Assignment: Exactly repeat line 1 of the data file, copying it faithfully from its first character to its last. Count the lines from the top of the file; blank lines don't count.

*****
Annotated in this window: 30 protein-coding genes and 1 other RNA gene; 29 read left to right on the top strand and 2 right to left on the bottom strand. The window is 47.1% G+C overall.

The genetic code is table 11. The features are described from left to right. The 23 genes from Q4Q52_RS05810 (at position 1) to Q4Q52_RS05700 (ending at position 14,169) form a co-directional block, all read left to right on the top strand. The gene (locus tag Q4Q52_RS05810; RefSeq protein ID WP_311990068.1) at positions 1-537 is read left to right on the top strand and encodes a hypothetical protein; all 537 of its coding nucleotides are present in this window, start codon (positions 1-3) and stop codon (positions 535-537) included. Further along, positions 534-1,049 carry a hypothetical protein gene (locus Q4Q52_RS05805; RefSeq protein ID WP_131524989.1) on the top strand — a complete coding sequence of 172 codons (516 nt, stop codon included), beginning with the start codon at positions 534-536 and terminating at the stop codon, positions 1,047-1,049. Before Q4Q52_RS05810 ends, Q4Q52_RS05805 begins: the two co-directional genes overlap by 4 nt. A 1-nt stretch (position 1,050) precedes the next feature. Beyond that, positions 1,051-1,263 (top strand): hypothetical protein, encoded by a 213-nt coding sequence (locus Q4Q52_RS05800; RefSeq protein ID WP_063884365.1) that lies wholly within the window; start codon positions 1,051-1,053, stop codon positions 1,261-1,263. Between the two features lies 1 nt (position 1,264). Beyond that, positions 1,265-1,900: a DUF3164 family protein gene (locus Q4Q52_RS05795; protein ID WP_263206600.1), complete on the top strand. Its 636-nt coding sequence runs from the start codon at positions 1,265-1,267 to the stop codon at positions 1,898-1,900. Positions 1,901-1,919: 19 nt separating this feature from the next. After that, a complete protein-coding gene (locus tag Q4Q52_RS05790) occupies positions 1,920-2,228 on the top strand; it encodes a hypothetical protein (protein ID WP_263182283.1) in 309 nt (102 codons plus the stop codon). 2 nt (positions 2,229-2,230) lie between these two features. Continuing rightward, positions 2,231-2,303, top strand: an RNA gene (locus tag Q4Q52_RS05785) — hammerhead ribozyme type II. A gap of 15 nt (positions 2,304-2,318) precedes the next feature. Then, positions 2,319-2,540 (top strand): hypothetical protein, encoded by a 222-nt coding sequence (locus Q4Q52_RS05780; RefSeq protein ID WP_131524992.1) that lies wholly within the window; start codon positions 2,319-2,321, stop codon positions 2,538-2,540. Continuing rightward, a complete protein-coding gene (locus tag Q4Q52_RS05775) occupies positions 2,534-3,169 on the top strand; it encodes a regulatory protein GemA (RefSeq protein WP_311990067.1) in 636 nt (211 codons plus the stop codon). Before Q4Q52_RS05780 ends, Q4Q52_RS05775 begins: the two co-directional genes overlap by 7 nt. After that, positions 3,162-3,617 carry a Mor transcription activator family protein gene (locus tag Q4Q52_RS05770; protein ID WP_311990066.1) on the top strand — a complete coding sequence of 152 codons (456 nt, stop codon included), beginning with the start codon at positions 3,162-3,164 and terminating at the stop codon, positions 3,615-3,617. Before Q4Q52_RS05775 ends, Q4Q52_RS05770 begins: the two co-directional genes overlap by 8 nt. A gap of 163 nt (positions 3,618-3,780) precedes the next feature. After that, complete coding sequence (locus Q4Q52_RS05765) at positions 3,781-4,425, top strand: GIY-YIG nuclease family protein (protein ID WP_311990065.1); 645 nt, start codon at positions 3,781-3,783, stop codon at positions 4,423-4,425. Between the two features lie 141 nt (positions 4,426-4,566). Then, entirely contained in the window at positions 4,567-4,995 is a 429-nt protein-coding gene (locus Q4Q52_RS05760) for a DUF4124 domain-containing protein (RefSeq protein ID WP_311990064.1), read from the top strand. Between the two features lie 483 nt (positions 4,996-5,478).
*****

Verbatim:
Annotated in this window: 30 protein-coding genes and 1 other RNA gene; 29 read left to right on the top strand and 2 right to left on the bottom strand. The window is 47.1% G+C overall.